Microlipid-Induced Oxidative Stress in Human Breastmilk: In Vitro Effects on Intestinal Epithelial Cells

William L. Diehl-Jones, Debra Fraser Askin, James K. Friel
2007 Breastfeeding Medicine  
Objectives: To (1) determine whether medium chain fatty acids (Microlipid ® ) added to human breastmilk generates reactive oxygen species (ROS), and (2) measure the physiological effect(s) of Microlipid ® (ML)-supplemented human breastmilk in an enterocyte cell culture bioassay. Methods: ML was added to milk according to manufacturer's recommendations and total hydroperoxides measured at intervals with the FOX 2 and TBARS assays. Physiological effects of supplementation were measured using a
more » ... measured using a human enterocyte cell line (Caco-2BBE) and/or a primary human fetal intestinal cell culture (FHS-74 Int). Endpoints included: intracellular oxidative stress, transepithelial electrical resistance (TEER), apoptosis, and interleukin (IL)-6 production. Results: Immediately postsupplementation, ML did not significantly increase ROS, as determined by both the FOX 2 and TBARS assays. Further, storage of milk ؉ ML at 4°C prevented significant increases in total hydroperoxides. However, by 4 hours postsupplementation at room temperature, both assays revealed significantly higher hydroperoxide and lipid peroxide levels. ML-supplemented milk stored at room temperature for 4 hours had the following effects in cell culture bioassays: elevated oxidative stress, increased rates of apoptosis, decreased transmembrane electrical resistance (TEER) values and, in both cell culture assays, significantly increased secretion of IL-6. Conclusions: Based on our measurements of extracellular and intracellular ROS, milk supplemented with fresh ML does not induce significant oxidative stress. However, when stored for 4 hours at room temperature, ML induces significant levels of oxidative stress. Decreases in TEER and increases in apoptosis and IL-6 secretion are consistent with ML-induced oxidative stress. It therefore is likely that in clinical situations, if ML-supplemented milk is not administered quickly, the newborn may be placed at greater risk of oxidative stress. 209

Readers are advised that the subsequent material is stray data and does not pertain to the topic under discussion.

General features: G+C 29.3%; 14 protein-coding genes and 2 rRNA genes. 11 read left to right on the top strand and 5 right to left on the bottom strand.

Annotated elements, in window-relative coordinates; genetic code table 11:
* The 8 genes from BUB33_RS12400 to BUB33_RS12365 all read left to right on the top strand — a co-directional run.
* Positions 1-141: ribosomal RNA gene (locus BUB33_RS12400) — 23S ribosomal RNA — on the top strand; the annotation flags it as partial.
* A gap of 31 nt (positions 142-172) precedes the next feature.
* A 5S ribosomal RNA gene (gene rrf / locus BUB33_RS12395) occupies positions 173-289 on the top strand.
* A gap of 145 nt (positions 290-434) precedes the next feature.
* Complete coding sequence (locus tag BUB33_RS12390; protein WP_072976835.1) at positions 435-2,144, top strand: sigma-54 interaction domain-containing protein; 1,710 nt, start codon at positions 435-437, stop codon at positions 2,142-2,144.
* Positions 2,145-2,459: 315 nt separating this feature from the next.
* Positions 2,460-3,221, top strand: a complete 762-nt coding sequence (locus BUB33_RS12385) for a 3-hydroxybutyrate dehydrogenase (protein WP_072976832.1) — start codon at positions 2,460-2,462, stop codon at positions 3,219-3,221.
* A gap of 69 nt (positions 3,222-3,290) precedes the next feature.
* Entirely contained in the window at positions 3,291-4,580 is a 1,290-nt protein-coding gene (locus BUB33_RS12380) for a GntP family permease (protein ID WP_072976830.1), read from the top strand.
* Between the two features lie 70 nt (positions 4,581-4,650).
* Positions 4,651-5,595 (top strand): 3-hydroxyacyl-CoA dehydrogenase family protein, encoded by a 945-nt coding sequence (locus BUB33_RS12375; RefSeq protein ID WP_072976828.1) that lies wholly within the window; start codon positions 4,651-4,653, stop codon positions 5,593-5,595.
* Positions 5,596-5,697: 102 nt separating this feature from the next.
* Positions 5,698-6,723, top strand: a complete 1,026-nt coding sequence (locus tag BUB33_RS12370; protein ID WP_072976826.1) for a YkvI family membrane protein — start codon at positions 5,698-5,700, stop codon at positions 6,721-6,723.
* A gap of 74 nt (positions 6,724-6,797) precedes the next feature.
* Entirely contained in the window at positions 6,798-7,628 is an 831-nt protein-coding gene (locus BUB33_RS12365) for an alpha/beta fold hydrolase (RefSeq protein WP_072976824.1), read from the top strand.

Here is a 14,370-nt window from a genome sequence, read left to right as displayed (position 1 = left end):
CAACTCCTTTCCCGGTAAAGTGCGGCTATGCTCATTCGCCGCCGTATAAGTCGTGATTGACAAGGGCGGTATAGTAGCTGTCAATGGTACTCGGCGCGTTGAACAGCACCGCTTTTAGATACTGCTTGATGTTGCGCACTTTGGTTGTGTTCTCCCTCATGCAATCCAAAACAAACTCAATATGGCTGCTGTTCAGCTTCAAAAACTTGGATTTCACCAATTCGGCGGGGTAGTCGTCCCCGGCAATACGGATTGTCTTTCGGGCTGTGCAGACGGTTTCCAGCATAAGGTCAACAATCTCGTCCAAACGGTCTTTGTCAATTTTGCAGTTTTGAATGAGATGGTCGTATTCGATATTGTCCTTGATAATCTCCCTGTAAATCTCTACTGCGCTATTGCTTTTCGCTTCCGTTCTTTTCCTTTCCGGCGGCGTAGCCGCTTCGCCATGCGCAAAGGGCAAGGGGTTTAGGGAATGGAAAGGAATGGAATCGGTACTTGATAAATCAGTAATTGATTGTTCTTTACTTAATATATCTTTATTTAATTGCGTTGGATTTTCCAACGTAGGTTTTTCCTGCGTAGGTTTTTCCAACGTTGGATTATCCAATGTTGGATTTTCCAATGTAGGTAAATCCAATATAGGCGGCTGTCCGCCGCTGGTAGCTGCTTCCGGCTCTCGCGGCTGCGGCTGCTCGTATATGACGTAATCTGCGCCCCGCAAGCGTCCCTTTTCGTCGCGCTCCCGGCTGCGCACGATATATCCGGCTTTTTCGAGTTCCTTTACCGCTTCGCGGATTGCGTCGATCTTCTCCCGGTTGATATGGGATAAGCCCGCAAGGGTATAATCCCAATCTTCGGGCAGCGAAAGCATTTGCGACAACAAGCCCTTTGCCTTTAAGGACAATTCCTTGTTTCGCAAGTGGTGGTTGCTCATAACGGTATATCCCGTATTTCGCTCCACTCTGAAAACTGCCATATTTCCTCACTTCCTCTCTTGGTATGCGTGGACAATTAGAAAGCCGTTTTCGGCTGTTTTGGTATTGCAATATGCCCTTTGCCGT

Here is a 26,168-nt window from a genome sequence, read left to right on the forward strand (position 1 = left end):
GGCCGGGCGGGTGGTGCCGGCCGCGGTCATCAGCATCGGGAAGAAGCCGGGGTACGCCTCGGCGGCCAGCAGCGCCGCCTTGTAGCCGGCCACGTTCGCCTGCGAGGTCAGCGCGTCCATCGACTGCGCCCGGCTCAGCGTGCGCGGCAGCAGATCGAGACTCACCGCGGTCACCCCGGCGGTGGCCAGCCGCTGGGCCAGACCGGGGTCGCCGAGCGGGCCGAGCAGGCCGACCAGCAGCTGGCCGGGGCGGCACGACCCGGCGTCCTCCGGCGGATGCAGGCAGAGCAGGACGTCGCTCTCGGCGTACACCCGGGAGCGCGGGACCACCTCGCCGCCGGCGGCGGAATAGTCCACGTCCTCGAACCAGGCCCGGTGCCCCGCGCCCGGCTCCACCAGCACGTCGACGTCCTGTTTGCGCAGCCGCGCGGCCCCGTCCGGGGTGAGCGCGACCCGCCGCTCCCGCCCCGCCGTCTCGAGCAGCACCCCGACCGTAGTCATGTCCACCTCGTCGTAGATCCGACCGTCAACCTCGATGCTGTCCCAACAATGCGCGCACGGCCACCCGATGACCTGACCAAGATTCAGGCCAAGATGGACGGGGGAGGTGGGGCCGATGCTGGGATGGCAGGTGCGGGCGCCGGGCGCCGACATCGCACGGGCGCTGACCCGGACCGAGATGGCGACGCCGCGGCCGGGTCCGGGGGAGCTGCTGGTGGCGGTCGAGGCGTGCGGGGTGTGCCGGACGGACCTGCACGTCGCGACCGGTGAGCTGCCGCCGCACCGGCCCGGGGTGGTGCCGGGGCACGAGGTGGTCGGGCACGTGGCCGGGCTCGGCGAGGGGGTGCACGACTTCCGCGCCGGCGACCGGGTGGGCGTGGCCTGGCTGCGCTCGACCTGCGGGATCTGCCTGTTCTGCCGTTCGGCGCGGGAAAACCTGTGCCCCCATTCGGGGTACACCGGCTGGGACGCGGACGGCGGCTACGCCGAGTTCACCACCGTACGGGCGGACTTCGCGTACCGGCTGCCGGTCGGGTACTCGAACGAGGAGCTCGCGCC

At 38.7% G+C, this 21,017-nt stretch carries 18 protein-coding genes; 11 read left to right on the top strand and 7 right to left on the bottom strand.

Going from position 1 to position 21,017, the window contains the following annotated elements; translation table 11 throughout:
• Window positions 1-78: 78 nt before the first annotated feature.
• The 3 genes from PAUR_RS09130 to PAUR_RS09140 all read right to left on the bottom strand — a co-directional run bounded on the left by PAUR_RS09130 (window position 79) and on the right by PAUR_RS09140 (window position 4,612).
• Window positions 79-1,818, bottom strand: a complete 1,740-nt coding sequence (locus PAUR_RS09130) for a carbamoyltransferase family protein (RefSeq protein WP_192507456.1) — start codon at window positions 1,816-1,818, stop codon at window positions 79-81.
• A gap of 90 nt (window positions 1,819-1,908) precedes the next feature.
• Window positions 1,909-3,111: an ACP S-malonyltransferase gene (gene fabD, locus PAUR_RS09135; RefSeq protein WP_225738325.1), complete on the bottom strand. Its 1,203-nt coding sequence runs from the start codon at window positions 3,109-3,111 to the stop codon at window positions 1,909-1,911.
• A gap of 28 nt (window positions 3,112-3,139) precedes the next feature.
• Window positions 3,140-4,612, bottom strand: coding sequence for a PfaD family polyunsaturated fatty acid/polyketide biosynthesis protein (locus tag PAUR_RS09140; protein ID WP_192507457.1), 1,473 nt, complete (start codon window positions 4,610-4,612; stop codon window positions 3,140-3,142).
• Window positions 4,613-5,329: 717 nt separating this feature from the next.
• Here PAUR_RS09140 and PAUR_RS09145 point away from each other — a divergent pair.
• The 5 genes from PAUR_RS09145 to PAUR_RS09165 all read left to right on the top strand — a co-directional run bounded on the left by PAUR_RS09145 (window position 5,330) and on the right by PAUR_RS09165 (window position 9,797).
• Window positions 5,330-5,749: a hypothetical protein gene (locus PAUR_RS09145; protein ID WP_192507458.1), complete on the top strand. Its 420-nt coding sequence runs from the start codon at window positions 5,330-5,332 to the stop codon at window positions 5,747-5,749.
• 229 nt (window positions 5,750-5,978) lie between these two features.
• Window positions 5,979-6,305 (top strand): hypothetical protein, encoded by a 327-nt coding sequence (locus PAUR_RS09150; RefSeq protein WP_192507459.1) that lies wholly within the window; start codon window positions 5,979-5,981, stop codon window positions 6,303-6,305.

doi:10.1089/bfm.2007.0017 pmid:18081458 fatcat:cs7froo22neb3lqxyve32jhv2a